The eight dead comprised three males and five females, police said, adding that three of the five females were children.
The gunmen arrived at the victims’ house in Moo 1 of tambon Baan Klang about 3pm on Monday (July 10), detained everyone in the house and waited until Worrayut Sanglang, a village head and the head of the murdered family, returned home at 8pm, the police investigation found.
The gunmen left the house at around 9pm and also took Mr Worrayut’s Toyota Yaris car. The car they drove to the victims’ house was later identified as a Toyota Fortuner registered in Songkhla province, police said.
Found dead at the scene were four adults – two men, two women – and one girl. Police identified them as Duangphon Sanglang, Suriya Sanglang, Sutthiphong Phrikdam, Anna Buttoeb and Phetdao Sanglang, aged 4.
Mr Worrayut and another two girls identified as Phraemaithong Sanglang, 13, and Gingthien Sanglang, 8, were later pronounced dead at the hospital where they were taken after officials arrived at the scene, police said. Phetdao, Phraemaithong and Gingthien were daughters of Mr Worrayut.
Col Kritsana Pattanacharoen, deputy spokesman for the Royal Thai Police, said the gunmen pretended to be security officers, claiming they had to raid the house because there was something illegal inside. .
Investigators were gathering evidence including footage from security cameras, fingerprints and other traces left at the scene, he said.
A 30-year-old woman who survived the attack because she fainted after a gunshot grazed the side of her ear, leading the gunmen to believe she was dead, is now being treated as a key eyewitness in the case, police said.
Police also collected DNA samples taken from food and drinks brought to the crime scene by the suspects while they waited for Mr Worrayut to come home, said an informed source.
The gunmen negotiated with Mr Worrayut about something, but the talks did not seem to go well.
The failed negotiations seemed to lead to their decision to murder him and the rest of the family members who had already seen the attackers’ faces, said the same source.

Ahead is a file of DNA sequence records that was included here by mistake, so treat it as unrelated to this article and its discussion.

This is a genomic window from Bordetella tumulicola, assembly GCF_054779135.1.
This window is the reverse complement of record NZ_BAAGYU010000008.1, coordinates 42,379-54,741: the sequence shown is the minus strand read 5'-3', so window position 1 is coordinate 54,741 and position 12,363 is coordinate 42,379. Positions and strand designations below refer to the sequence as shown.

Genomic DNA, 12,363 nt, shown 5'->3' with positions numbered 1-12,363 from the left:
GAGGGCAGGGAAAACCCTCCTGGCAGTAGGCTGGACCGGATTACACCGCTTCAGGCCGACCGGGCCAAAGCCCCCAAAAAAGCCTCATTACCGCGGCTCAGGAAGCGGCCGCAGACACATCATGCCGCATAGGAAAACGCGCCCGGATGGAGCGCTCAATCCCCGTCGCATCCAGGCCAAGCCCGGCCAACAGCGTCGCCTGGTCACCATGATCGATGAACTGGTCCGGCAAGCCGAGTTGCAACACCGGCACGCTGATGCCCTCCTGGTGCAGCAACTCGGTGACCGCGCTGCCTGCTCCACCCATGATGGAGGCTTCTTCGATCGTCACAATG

Two injured victims were identified as Ranchida Phrikdam and Rayida Phrikdam.
A source close to Provincial Police Region 8’s investigation team said the attackers also took the hard disk drive of the computer linked to 10 security cameras installed at the victims’ house.
“The investigation team is focusing more on personal conflict motives as the attackers appeared to be rather cruel. They spent hours waiting in the house without worrying that neighbours would suddenly show up,” said the source.
“They could have simply ambushed Mr Worrayut outside the house but they did not. It is believed they wanted to negotiate with Mr Worrayut and find something in the house before they shot him.”
Another police source said the attackers appeared to have planned the killings in advance as they collected all the spent bullet shells and took the hard disk drive to prevent the police from tracking them.
National police chief Gen Chakthip Chaijinda, who yesterday (July 11) travelled to Krabi to direct the investigation himself, earlier in the day ordered a team from the Crime Suppression Division to Krabi to work together with the local police investigating the case.
Deputy Prime Minister and Defence Minister Prawit Wongsuwon urged the public to wait for the police probe into the case, and not jump to the conclusion the gunmen are soldiers simply because they were seen in military-like outfits.
“Several cases have happened lately and involved soldiers,” said Gen Prawit.
“Sometimes it was a personal conflict … and if that is the case, it would be incorrect to say any particular case concerns the army [before it is proved to be so].”
Prime Minister Prayut Chan-o-cha was waiting to receive a formal report about the murders.
The police are investigating four possible motives for the massacre: a personal conflict with a local politician who is the president of a tambon administration organisation; a conflict linked with the construction of a stone mill; another conflict involving land encroachment; and the illegal drug trade, said another informed source.
Mr Worrayut had also led efforts seeking to evict eight villagers from encroached land.
Investigators also learned Mr Worrayut led a group of villagers to protest against a teacher found to have committed inappropriate behaviour, forcing the teacher to leave the community, said the source.
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